Updated on June 16, 2021. Medical content reviewed by Dr. Joseph Rosado, MD, M.B.A, Chief Medical Officer
Texas has a medical marijuana program for patients, but it is different from other states. In Texas, there are not many qualifying health conditions. Getting medical cannabis in Texas can be difficult because of the strict laws.
In November of 2020, nine new legislation drafts were introduced to the Texas House of Representatives. The proposed laws included decriminalizing cannabis to reduce charges of possession to a fine instead of a misdemeanor or felony offense.
Decriminalization laws passed the House of Representatives and will move to the Texas Senate for review. It is the second time since 2019 that proposed rules have been sent to the Senate to decriminalize marijuana possession.
In 2021, three new qualifying health conditions were added in Texas to allow patients with chronic pain, cancer, and post-traumatic stress disorder (PTSD) to be prescribed medical marijuana. However, these recommendations for the three new conditions will not take effect until September 1, 2021.
The medical cannabis laws in Texas are focused on compassionate care use only. That means only patients with severe chronic diseases or terminal illnesses have a chance at getting a Texas medical card. Currently, Texas does not allow patients with generalized anxiety disorders and other mental health symptoms like depression to become registered in the program.
The qualifying conditions for medical cannabis in Texas are:
Intractable Epilepsy & Seizure Disorders
Amyotrophic Lateral Sclerosis (ALS)
Incurable Neurodegenerative Diseases
There are only three types of medical marijuana approved in Texas. Patients can be prescribed tinctures or drops (sublingual or oral uptake), tablets, or capsules. Unlike neighboring states like Oklahoma, edible cannabis and smokable varieties such as whole flower and vape cartridges are not available for patients registered in the CURT.
If you are a registered patient in Texas, you are only protected by law against possession charges if you use cannabis prescriptions. If you are found to have prohibited types of cannabis (smokable, edibles, concentrates, etc.), you can still be prosecuted by law. Or if you have THC products that exceed the Texas Department of Health (DOH) cap of 5%.
You won’t get a medical card. In the state of Texas, patients registered for medical marijuana are prescribed by a physician. And then, the prescription for the tincture, capsule, or tablet is filled by an approved pharmacy.
In Texas, medical marijuana is treated as a prescription medication. Once a patient has been approved, the physician writes a prescription. Only doctors registered with the Compassionate Use Registry of Texas (CURT) can prescribe medical marijuana.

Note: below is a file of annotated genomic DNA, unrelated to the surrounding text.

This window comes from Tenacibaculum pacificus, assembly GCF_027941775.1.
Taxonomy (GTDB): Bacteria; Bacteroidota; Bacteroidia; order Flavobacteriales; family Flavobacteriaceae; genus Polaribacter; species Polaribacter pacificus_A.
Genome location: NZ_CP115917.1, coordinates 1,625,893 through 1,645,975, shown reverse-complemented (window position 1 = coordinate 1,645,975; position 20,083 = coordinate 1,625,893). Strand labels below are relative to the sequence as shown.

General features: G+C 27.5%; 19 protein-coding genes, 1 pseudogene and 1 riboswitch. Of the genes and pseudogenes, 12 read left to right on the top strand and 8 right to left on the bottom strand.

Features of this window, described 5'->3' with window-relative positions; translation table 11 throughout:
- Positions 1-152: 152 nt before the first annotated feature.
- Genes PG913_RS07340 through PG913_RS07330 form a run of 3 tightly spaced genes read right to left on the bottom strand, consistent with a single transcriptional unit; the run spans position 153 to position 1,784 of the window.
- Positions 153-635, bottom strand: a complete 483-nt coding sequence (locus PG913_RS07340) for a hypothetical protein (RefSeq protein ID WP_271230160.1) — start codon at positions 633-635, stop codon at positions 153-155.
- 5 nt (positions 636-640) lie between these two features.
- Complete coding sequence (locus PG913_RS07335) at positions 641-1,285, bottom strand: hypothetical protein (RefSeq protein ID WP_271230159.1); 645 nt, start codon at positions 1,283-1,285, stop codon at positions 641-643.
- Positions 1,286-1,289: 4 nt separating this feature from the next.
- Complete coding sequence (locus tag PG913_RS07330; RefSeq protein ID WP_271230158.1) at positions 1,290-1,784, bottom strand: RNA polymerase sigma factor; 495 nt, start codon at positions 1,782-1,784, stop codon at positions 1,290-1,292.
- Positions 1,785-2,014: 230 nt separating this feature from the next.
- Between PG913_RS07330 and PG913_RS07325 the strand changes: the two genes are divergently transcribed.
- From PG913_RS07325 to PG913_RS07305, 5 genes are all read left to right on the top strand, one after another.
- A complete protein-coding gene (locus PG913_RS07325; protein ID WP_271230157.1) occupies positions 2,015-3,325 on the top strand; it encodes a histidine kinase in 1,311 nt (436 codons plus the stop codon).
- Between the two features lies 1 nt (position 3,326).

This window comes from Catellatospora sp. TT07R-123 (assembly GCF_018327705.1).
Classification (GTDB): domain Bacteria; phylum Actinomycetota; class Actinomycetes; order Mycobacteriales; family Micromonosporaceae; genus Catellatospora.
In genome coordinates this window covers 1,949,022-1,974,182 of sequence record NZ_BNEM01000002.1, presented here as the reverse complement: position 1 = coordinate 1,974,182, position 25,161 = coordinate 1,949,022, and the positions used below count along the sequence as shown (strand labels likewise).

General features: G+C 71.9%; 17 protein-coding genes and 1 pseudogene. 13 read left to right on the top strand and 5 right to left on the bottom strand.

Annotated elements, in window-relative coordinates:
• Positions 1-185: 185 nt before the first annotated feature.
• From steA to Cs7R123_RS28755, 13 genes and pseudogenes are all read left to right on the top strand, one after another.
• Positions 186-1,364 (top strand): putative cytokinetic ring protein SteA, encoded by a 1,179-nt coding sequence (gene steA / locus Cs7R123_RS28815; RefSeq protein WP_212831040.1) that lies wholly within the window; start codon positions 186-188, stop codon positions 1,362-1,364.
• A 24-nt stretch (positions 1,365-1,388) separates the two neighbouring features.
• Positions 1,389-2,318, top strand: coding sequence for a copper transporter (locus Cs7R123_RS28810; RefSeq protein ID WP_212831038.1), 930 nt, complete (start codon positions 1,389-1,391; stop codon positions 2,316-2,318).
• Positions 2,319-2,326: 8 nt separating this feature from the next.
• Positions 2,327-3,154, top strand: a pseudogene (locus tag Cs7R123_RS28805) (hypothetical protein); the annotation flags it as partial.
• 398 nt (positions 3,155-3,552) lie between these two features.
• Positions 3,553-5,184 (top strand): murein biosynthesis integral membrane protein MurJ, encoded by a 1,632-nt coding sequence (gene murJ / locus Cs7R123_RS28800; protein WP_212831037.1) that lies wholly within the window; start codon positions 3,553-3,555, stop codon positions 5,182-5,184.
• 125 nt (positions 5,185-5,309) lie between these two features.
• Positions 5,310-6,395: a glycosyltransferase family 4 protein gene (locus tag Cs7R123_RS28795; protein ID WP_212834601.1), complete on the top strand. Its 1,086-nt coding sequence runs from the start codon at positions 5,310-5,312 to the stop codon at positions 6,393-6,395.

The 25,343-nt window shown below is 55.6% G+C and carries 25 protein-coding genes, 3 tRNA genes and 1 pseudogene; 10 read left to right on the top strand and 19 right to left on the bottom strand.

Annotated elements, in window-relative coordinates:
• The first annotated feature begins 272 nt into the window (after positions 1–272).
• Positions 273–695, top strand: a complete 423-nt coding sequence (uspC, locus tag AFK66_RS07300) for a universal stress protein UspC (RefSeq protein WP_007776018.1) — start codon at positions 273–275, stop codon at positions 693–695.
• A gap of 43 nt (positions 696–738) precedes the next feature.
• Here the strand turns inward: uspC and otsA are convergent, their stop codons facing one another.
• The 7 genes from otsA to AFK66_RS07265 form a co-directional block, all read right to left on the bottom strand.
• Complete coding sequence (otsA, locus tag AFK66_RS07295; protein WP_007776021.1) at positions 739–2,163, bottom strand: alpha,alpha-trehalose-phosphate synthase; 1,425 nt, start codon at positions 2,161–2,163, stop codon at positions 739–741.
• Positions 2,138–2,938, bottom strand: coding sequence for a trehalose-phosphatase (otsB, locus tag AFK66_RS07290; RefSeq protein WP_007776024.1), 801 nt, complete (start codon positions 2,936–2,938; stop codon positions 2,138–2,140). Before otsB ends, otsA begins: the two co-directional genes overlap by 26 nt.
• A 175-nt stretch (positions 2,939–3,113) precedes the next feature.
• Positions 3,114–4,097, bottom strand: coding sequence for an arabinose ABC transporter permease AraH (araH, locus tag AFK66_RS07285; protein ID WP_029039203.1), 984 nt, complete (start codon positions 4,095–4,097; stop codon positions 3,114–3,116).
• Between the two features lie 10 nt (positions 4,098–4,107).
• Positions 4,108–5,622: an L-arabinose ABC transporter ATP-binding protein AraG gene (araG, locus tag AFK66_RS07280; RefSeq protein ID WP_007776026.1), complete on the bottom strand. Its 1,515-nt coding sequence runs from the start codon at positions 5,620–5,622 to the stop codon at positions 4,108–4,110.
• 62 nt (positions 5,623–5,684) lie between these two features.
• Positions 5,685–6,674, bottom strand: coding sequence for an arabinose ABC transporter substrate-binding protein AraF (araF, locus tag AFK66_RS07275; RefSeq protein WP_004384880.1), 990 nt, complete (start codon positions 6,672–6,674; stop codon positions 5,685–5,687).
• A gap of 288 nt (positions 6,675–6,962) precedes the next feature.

The physician that will assist you with your registry in the Compassionate Use Registry of Texas (CURT) will automatically upload your prescription to the system. The patient will become certified by the doctor only if the physician feels that medical marijuana will offer a wellness benefit to the patient.
There is no cost to the patient to become registered in CURT. Unlike other states that charge a registration fee, Texas does not.
The first child patient received a prescription for medical marijuana in Texas in 2018. Just two years after Governor Greg Abbott passed laws to legalize prescription marijuana in Texas. At the time, the only accepted medical conditions were intractable epilepsy and terminal illnesses.
Parents and legal guardians over twenty-one (21) years can apply on behalf of the minor in the care. And help the child become registered in CURT to receive legalized medical marijuana.
There is no special status for parents or guardians in Texas to become a caregiver for a minor. In other states, each caregiver would have to be twenty-one (21) years or older. And registered with their card in the medical marijuana program. But Texas bypasses the need for a caregiver by certifying physicians (including pediatricians) to prescribe medical marijuana.
There is no medical card in Texas. However, the patient profile saved in the CURT must be updated annually. At the time of writing (June 2021), there is no renewal fee for medical marijuana patients.
Since there is no marijuana card in Texas, there is no risk of losing one or getting a replacement card. Your patient profile is updated electronically in CURT. All you have to do is make sure that you renew your registration in the Compassionate Use Program (CUP) on time every year.
The Texas physician will enter the patients’ prescription into the Compassionate Use Registry of Texas (CURT). After that happens, the patient can go to any specially licensed pharmacy dispensary.
To purchase cannabis, patients or caregivers will need to provide photo identification, the patient’s last name, date of birth, and the last five digits of the patient’s social security number.